Determining the impact of Chinese growth on Latin America requires choosing the appropriate measure of Chinese economic growth. China’s official GDP isn’t much help when evaluating future conditions for Latin America’s key commodity exports. With an increasingly diversified economy, China’s GDP has been extremely stable for the past seven years, always growing between 6.2% and 7.2% and surprisingly rarely deviating from the consensus.
The “Li Keqiang” index offers a much more Latin America-relevant look at Chinese economic growth. It focuses on three areas: changes in electricity use, bank loans and rail freight volumes. It shows a much greater degree of variation in Chinese industrial growth (Figure 14). It’s the growth in Chinese industry, and not services, that is the primary motor of commodity demand and commodity prices. It correlates highly with nearly every major Latin American commodity export, including copper, coffee, cotton, cocoa, sugar, soybean and soy oil as well as with the currencies themselves (Figure 15). What’s more is that this alternative measure of Chinese growth tends to lead movements in LATAM currencies and commodity export prices by up to one year in advance.
As such, the degree to which China slows will play a big role in the fate of Latin America’s currencies. By our estimate, US tariffs will shave more than 0.5% of Chinese GDP (and will also reduce US growth by a few tenths of one percent. With the possible exception of Mexico, which might benefit from the delocalizing of some production currently located in China, the rest of Latin America has little to gain from this trade dispute. Even the Mexican peso, however, appears to be influenced by variations in China’s growth rate, perhaps indirectly and because of movements in competing currencies.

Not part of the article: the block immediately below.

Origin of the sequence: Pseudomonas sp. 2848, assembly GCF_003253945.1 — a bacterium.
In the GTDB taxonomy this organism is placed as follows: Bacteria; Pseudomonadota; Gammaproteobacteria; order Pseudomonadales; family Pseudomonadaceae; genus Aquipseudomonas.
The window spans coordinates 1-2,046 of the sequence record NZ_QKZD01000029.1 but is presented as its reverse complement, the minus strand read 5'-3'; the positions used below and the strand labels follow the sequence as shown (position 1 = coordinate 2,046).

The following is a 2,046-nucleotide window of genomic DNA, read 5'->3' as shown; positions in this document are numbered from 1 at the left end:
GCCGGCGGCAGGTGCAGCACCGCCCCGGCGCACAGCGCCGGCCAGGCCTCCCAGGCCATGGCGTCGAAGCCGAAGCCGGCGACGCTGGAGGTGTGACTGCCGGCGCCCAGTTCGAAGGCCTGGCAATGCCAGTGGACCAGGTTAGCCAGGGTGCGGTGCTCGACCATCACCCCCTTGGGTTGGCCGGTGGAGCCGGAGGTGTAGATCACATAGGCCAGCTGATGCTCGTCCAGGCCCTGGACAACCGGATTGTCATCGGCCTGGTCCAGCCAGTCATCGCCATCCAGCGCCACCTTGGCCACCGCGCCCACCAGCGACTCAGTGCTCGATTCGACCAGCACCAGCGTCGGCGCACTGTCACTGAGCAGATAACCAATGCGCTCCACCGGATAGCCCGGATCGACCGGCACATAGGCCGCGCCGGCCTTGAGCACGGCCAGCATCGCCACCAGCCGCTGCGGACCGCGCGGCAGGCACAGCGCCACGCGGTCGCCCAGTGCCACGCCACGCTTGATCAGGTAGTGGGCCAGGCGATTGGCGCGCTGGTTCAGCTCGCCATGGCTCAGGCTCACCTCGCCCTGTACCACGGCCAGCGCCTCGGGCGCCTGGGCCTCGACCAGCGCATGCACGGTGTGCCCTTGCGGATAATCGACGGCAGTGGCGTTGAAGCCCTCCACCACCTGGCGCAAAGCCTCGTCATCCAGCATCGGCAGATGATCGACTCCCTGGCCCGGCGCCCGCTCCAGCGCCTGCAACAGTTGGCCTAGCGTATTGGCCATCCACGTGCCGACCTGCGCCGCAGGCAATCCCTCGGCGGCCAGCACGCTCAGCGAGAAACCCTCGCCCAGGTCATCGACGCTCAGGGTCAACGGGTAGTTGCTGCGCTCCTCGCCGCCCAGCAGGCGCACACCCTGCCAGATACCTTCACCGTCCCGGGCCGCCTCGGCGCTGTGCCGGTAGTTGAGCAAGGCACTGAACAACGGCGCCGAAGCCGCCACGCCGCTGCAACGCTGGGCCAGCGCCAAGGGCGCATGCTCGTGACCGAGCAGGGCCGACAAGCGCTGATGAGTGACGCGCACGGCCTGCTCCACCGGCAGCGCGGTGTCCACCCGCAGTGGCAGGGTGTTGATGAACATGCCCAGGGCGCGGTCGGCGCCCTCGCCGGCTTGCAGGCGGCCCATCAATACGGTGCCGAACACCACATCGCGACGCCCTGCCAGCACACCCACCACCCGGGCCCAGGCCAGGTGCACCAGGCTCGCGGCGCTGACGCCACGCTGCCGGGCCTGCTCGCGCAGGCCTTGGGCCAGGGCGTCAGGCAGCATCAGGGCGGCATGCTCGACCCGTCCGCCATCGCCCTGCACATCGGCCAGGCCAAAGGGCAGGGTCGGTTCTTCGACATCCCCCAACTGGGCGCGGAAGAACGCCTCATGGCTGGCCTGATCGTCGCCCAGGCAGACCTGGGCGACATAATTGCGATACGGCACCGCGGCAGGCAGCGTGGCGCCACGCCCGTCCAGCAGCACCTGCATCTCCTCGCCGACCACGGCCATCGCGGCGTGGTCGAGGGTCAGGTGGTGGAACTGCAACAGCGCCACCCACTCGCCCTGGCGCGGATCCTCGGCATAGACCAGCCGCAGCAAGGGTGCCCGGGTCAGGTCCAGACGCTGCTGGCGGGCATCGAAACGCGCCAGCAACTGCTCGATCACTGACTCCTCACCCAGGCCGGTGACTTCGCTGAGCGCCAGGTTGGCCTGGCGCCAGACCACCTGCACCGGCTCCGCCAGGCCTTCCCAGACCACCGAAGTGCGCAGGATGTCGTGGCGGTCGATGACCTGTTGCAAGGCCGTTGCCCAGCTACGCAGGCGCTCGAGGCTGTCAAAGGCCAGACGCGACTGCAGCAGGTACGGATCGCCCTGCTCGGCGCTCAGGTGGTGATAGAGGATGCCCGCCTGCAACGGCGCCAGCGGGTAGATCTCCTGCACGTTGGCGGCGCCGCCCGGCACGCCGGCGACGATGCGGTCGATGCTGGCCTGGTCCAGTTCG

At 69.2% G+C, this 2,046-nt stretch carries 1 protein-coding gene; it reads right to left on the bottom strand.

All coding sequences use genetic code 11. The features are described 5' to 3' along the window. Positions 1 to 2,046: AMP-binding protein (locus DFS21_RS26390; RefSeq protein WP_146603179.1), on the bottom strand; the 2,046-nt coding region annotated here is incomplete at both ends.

China has many means at its disposal to offset the negative impacts of the trade war. It has been cutting its reserve requirement ratio – a relatively benign way of encouraging domestic credit growth that, on balance, should be positive for Latin America’s exports. However, it has also allowed its currency to slide and LATAM currencies appear to be falling in anticipation of further declines in the value of the renminbi.
Outside of the trade war, China’s economy has plenty of other issues. Exceedingly high levels of debt are making the economy less responsive to stimulus efforts. Moreover, between now and 2030, the labor force will likely shrink by 5%. This may limit demand growth for commodities, which is particularly bad news for Latin America’s exports of industrial metals. Global production of iron ore (Brazil’s biggest export after soybeans) has tripled since 1994, while production of copper (Chile’s dominant export) has more than doubled (Figure 16). Investors in these sectors could take a hit if China continues to slow because of trade disputes, debt or demographics.
“Latin America” and “debt” were terms that sent shockwaves through markets in the early 1980s when a regional debt crisis led to a decades-long depression that the region didn’t fully recover from until after 2000. The good news is that except for Argentina, most of Latin America’s debt is now domestically denominated and, hence, relatively immune from the early-1980s-style currency collapses. As any Japanese, European or American can explain, “domestically-denominated debt” does not mean “debt without consequence.”
In that regard, Mexico’s uniqueness in Latin America isn’t simply a fact of its strong industrial base, economic proximity to the US and its lack of reliance on commodities. Mexico has among the world’s lowest levels of public and private-sector debt. This may prove to be Mexico’s trump card when dealing with an economic downturn. It could simply loosen fiscal and credit conditions, enabling the public and private sectors to borrow more. With extremely low levels of debt, Mexico’s economy may prove to be comparatively easy to stimulate with credit creation.